Sea Eagles coach Des Hasler said on Tuesday that seven players had told club officials that wearing the Pride shirt conflicts with their cultural and religious beliefs.
“The players will not play on Thursday and we accept their decision,” Hasler said. “These young men are strong in their beliefs and convictions and we will give them the space and support they need.
“The squad of players is solid and understands everyone’s point of view. As a club, we will wear the shirt on Thursday evening.
Josh Aloiai, Jason Saab, Christian Tuipulotu, Josh Schuster, Haumole Olakau’atu, Tolu Koula and Toafofoa Sipley are unavailable for selection on Thursday. NRL teams contain 13 starting players and four on the exchange bench for each game.
Hasler apologized for the fallout resulting from the club’s lack of prior consultation with the group of players.
“Our intent was to care for all of the diverse groups that face inclusion issues on a daily basis,” Hasler said. “Unfortunately, this mismanagement has caused a lot of confusion, discomfort and pain for many people, especially the groups whose human rights we are actually trying to support.
“We would like to apologize to the LGBTQ community who embrace the colors of the rainbow, who use these colors for pride, advocacy and human rights.”
Australian Rugby League committee chairman Peter V’landys said he understands player choices, based on religious and cultural differences, but pushes for inclusion and acceptance in the sport.
“One thing I’m proud of with rugby league is that we treat everyone the same,” V’landys said. “It doesn’t matter your color, your sexual orientation or your race. We are all equal.
“We will never take a step back to make our sport inclusive. But at the same time, we will not disrespect the freedoms of our players.
The NRL does not have a designated Pride tower, but V’landys said that could be a consideration for future seasons.
Andrew Purchas, co-founder of the Pride In Sport program which supports Australian sports clubs with aspects of inclusion, acknowledged the Sea Eagles apology.
“Conversation, education and understanding are essential to respectfully advancing these important discussions in our communities,” Purchas said in a statement. “At its core, a Pride jersey signals a core value: everyone should feel safe to play.
“We strongly support the NRL in its efforts to continue to uphold the values associated with inclusivity, safety and belonging, and we urge everyone to think of these as non-controversial values around which we can unite. .”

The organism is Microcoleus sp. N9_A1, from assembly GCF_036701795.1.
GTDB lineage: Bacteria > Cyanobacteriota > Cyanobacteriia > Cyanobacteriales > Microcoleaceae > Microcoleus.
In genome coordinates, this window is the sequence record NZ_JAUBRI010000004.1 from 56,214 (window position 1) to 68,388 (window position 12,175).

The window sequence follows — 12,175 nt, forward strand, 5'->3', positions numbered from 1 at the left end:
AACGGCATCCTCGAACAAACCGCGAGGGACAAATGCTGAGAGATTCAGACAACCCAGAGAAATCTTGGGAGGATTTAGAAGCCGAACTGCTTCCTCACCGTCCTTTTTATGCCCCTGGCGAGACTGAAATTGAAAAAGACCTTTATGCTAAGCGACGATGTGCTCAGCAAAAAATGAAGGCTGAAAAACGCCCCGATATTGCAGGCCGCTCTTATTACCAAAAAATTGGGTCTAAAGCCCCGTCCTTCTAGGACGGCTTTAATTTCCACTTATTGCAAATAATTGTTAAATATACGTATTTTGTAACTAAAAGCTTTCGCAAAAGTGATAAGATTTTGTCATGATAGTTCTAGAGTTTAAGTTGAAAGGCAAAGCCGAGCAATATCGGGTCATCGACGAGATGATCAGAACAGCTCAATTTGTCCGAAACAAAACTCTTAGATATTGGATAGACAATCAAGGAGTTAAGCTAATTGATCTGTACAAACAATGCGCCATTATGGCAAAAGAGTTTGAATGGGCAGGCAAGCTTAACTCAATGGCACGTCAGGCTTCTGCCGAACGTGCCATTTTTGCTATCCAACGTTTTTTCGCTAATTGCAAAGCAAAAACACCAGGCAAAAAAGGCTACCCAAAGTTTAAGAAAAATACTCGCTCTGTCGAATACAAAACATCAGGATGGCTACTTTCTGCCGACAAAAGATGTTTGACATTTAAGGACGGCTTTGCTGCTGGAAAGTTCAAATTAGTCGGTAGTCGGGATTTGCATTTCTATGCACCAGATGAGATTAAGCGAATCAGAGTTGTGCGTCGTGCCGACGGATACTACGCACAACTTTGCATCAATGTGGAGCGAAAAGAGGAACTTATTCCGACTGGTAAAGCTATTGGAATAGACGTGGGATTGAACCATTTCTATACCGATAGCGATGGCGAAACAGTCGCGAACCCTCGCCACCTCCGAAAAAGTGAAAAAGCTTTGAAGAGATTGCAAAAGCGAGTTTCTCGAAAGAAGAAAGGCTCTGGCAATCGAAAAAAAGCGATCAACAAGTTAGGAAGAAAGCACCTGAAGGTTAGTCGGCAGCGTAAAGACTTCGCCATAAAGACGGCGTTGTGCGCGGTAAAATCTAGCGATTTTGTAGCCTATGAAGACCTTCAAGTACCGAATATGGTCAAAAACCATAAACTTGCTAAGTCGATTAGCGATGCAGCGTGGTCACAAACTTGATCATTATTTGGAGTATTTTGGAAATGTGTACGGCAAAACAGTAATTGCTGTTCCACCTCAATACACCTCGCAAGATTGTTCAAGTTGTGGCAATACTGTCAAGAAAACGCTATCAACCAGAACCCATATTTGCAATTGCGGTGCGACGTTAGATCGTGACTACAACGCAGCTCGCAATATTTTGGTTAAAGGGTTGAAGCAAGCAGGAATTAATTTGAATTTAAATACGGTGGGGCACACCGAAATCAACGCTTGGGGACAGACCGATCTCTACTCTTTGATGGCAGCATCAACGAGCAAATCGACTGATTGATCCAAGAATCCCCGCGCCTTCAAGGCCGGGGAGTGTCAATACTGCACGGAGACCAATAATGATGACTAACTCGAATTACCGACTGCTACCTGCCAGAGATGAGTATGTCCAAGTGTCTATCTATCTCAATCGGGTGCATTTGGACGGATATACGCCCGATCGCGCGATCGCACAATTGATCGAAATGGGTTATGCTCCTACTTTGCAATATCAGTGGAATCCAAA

The Sea Eagles sit ninth in the NRL, one place below the Roosters. The top eight teams qualify for the playoffs.
Manly were the only club to plan to wear a pride shirt this round.
Former Manly striker Ian Roberts, who in the 1990s was the first top rugby league player to come out as gay, said he was not surprised by the players’ decision.
“It didn’t totally shock me like it shocks everyone else,” he told the Sydney Morning Herald. “As an older gay man, I’m used to this. I expected there to be some sort of religious pushback.
The shirt boycott dominated NRL coverage after it was reported by Sydney’s Daily Telegraph on Monday night, with criticism both for the boycott and for the club’s lack of consultation with players.
The newspaper said the players were unaware they would have to wear the shirt until it was shown to the media.
NRL rules would not allow all seven players to wear an alternate shirt without the rainbow messaging, as match regulations require all players on a team to wear identical stripe.
The Pride shirts were a hit with fans, with local media reporting that the club had run out of initial stock of all men’s and women’s sizes.
Players in other sports have previously refused to wear shirts with advertising or messages contrary to their beliefs. In 2016, cricketer Fawad Ahmed was cleared to play in a shirt that did not bear the Australian team’s beer sponsor logo due to his opposition to alcohol for religious reasons.
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